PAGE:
I’ve learned a lot of things in the almost nine years I’ve been a mother. Friday I learned that I shouldn’t take my oldest daughter with me to shop for bathing suits if I want to keep my dignity and self-esteem intact.
Ella and I were out and about Friday, running pre-4th of July errands, and I decided to take advantage of my escape from the house by looking for a new bathing suit. It’s been four years and two babies since I’ve bought one (maternity suits don’t count). We were near Old Navy, so I stopped in; I’ve gotten cute suits there in the past.
Their bathing suit selection was pretty thin. They had lots of tops and bottoms, but very few that actually matched. Ella helped me sort through, and she would hold up matching sets that she found. Unfortunately, none of the suits she found were in any way, shape or form appropriate for an almost-40 mother of four. They were barely appropriate for an 18-year-old. Each time Ella held up a teeny-bikini, I’d have to hiss at her, “NO! Put that away.” And then I’d have to explain, in hushed tones, why I didn’t want it. When I’d say something like “It’s too small!” or “It’s too skimpy!” She giggle and wave it around before hanging it back on the rack.
Finally, I found a cute one-piece suit and headed to the fitting rooms to try it on. While I changed, Ella climbed the walls, literally; turns out she can climb more than rocks.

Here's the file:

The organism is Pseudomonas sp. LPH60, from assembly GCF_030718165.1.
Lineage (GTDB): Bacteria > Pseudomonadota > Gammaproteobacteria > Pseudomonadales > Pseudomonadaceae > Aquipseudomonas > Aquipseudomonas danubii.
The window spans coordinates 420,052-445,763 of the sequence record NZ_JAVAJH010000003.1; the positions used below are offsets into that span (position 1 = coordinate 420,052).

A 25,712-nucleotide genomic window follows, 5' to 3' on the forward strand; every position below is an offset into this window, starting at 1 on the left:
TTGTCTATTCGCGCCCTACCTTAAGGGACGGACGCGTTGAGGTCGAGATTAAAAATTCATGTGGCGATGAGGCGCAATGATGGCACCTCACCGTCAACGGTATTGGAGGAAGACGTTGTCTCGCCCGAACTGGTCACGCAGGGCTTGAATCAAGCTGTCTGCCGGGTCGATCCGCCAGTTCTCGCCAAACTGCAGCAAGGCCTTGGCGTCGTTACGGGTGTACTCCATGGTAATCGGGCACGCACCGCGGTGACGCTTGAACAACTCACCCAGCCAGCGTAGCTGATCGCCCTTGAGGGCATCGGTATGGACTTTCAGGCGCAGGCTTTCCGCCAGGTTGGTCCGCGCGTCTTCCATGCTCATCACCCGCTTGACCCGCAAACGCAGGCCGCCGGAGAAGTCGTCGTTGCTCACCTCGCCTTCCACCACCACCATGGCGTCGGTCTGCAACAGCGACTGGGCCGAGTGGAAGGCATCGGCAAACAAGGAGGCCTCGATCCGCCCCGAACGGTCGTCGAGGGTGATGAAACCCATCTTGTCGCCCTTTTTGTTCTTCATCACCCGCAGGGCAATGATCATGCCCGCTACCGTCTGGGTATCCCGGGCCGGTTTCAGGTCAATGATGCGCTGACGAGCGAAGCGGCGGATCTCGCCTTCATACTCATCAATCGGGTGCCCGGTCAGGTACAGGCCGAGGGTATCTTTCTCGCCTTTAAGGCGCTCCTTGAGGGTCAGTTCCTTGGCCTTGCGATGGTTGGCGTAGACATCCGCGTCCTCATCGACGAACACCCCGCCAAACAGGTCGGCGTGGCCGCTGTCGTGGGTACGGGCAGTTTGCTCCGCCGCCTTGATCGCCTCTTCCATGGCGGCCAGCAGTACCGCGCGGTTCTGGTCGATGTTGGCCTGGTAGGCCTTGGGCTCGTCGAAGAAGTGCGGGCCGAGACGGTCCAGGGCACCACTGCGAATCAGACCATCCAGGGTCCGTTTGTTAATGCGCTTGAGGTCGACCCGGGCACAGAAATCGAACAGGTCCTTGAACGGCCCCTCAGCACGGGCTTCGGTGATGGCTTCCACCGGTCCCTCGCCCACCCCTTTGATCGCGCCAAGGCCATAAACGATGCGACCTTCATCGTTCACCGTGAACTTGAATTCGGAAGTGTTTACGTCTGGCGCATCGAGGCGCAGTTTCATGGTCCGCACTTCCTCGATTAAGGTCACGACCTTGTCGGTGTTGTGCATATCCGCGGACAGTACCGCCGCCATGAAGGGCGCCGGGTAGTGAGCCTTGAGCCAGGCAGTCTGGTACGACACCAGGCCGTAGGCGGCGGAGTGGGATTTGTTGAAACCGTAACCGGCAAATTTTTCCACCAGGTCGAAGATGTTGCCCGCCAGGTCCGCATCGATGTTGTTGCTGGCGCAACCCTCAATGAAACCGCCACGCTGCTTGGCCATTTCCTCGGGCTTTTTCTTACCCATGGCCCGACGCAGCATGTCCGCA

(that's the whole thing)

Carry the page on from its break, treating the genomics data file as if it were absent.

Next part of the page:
My kids see me in all states of undress on a regular basis. I don’t remember the last time I was able to take a shower without one of them poking their head in to tattle on the others or to request a snack. But trying on a bathing suit with an audience was more than I could handle. Ella wanted to know why I was leaving on my panties to try on the suit and helpfully pointed out that she could see them sticking out from the suit. Then she asked, loudly, why my “boobs” were showing so much, did I want them to show like that, and why do “grown-up ladies” like to have their boobs stick out of their suits. At this point I heard giggles from neighboring fitting rooms. The final straw was when she cracked up and told me that I looked like a pear. More laughter from other customers.
The suit was ruined for me after that comment. I’d never be able to wear it without thinking I looked like a pear, even if I didn’t. So I got dressed and headed for the exit, Ella giggling the whole way behind me.
I think I’m going to have to buy a suit the same way I did last time – order several different styles and sizes, try them on in the comfort of my own home, and send back the ones that don’t fit. And you can bet I’ll be locking Ella out of the room when I do.